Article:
During June, I bought my first shares.
Then after a few months of reading, watching videos, listening to podcasts and attending courses, I finally took my first step to buy my first options. And it's during the election night.
The only reason that I'm doing that is that I'm insane and don't know what I'm doing. That's mostly true. Initially, I wanted to start trading options next year when I get familiar with the trading mechanism via paper trading.
But lo and behold, like nature's call, if it got to go, it got to go. No, I'm kidding. Still, why did I do it? Here are my five beginner thoughts when I bought my first options.
I'm not going to pretend that I know what exactly VIX entails or how to read it exactly.
...the Cboe Volatility Index, or VIX, is a real-time market index that represents the market's expectation of 30-day forward-looking volatility. Derived from the price inputs of the S&P 500 index options, it provides a measure of market risk and investors' sentiments. It is also known by other names like "Fear Gauge" or "Fear Index."-- Investopedia
I mainly hear about VIX through the TastyTrade and Options Boot Camp podcasts. Especially TastyTrade, during their last call, they will usually mention S&P500, Russell, Nasdaq and VIX.
From what I learn, a more volatile market could mean options trade at higher premiums. One point to note is that VIX went up on 28 Oct and has been declining after that.
In the bull put spread, due to the 10-points-wide spread, the max loss of the options is 810USD and the max gain is 185USD. A risk-reward ratio of approximately 4:1 is not something that I want to be putting myself in. Yup, say the person whose value of crypto has evaporated.
However, in order for the max loss to happen on expiration, Spotify has to drop to 208.09 in the next 44 days, which denotes a 15% drop. Which is possible in the current situation, especially since we might go into an extended election period. The put-call ratio is 0.74 so the market might be a slight bearish in Spotify.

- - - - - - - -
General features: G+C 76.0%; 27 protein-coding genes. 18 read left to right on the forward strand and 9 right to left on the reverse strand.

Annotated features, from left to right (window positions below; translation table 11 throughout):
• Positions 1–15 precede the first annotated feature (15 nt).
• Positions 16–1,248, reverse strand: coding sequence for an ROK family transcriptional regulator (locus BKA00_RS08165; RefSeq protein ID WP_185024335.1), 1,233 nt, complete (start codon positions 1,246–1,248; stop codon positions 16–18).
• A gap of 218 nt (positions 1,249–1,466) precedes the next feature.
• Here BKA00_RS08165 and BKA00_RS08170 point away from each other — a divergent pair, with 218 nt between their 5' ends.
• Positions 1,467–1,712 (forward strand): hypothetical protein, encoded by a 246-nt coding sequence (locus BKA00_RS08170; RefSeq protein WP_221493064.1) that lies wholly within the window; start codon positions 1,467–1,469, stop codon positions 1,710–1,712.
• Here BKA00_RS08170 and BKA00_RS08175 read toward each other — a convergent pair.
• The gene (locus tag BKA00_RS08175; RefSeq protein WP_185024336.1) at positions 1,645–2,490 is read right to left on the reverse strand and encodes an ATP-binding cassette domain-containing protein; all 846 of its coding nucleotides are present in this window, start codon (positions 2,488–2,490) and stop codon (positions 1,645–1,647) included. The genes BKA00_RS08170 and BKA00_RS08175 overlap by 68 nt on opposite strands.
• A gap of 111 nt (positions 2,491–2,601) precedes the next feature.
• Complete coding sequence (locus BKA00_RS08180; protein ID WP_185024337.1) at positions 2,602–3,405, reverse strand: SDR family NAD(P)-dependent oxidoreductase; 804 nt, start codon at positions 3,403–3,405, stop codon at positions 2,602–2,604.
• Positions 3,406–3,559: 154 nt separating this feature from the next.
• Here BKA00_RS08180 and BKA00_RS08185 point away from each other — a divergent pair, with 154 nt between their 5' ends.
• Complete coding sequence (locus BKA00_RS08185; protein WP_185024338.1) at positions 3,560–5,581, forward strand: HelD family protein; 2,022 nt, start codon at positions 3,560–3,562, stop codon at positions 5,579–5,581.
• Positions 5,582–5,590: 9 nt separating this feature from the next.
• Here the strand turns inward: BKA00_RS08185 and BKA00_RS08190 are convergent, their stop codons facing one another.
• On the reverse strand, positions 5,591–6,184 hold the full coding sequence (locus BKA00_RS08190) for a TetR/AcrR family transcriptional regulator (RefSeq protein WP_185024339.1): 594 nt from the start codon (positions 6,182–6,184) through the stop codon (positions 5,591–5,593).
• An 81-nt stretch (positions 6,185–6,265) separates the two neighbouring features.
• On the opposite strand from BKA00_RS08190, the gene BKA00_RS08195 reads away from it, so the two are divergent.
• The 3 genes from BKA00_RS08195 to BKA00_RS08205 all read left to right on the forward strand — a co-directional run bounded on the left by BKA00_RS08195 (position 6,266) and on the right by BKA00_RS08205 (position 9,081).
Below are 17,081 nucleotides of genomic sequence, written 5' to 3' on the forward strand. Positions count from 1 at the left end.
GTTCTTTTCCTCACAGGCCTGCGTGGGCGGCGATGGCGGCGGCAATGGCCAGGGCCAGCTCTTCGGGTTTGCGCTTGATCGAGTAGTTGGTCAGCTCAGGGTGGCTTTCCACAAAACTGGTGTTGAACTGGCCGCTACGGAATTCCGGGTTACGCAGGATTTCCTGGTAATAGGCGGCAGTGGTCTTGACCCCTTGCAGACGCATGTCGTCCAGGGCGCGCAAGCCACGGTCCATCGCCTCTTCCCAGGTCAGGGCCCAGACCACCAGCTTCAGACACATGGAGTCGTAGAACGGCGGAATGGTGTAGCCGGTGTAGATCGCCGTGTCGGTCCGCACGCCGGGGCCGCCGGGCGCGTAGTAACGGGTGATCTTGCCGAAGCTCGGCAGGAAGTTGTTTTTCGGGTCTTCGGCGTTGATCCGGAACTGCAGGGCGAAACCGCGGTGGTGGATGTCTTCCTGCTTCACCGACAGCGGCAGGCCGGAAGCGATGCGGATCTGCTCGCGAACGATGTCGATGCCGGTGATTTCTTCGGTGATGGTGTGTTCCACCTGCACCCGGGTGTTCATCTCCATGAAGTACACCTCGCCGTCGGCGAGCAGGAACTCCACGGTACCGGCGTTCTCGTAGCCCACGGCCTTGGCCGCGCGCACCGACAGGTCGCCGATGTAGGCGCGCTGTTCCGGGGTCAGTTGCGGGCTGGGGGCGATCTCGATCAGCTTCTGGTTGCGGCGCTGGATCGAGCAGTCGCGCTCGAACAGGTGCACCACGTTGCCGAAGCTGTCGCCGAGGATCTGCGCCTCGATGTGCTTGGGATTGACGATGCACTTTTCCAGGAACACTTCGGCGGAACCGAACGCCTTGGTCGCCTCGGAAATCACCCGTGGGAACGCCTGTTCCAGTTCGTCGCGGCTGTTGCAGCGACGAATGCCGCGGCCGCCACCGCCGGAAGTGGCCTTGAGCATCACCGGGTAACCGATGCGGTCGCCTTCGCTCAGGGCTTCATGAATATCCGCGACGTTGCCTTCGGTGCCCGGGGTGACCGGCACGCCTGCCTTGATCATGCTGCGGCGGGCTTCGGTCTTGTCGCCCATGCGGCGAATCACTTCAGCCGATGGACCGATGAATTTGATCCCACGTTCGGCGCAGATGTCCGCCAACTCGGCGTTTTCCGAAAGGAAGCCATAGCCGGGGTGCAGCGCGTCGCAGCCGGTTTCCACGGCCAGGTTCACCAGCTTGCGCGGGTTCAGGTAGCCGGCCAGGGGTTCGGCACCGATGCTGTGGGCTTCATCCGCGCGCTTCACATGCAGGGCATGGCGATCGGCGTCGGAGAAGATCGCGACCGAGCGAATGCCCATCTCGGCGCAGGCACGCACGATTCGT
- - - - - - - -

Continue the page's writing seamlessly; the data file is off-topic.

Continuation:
However, my idea is Spotify is not one of the Big Tech that the government is going after. Spotify announces it's earning, missed the Q3 results, went from 266 to 231 and went up a few percentages after that.
Is there a strong justification in me that Spotify might not go all the way in the next few days? To be honest, not exactly. But it does seem like there are a new norm and acceptance of the current situation, even though it is still not under control.
From the chart above, UAL has been trading relatively in a sideways motion since it came tumbling down during February. The options week has an implied volatility of 71.07% but the IV percentile is only at 18%. I'm not very familiar with the whole association of implied volatility and percentile as of yet, but this trade seems like a safe trade to me.
At the point of purchase, it has a vega of -1.02, theta of 0.73 and non-existent beta weighted delta and gamma. In my opinion, the aviation industry is not going to reopen within the next 45 days, the next US stimulus might take a while since both parties seem to be keen on contesting the election.
Nothing major seems to be able to rock the boat of the aviation industry. Though of course, one cannot exactly use the past to predict the future.
As per the TastyTrade mechanics, they manage their trades with 21 days to expiration. And they also recommend closing the trade when it hits 25%-50% of the target max profit for defined risk trade.
For my first year of trading, this will be the mechanics that I will follow until I get more familiar with options and the nuances of such derivatives.
What if my trade is at a loss, especially on Spotify? I'm currently putting a mental note for the threshold of loss at 1x the credit received, which means if I need to use $3.60 to buy back my SPOT bull spread, I will close the trade and assume the loss.
I'm starting my options journey with a small portfolio. If I were to lose my funds in options, it will be painful for me but it is not a life devastating situation. My plan is to slowly increase my size year by year.
The max loss of each trade will be set at 10% of the portfolio value. The funds allocated to options, at least in the beginning will be at most 10% of my total portfolio. Otherwise, I might just blow through my account in no time, be so scarred and give out on options entirely.
That's it, that's my thought process from 1 day old of experience in options trading.
If you read all the ways till the end, let me know what else I could do to educate myself. Or if you think my process of thought is way off from reality, please share your opinion with me as well.
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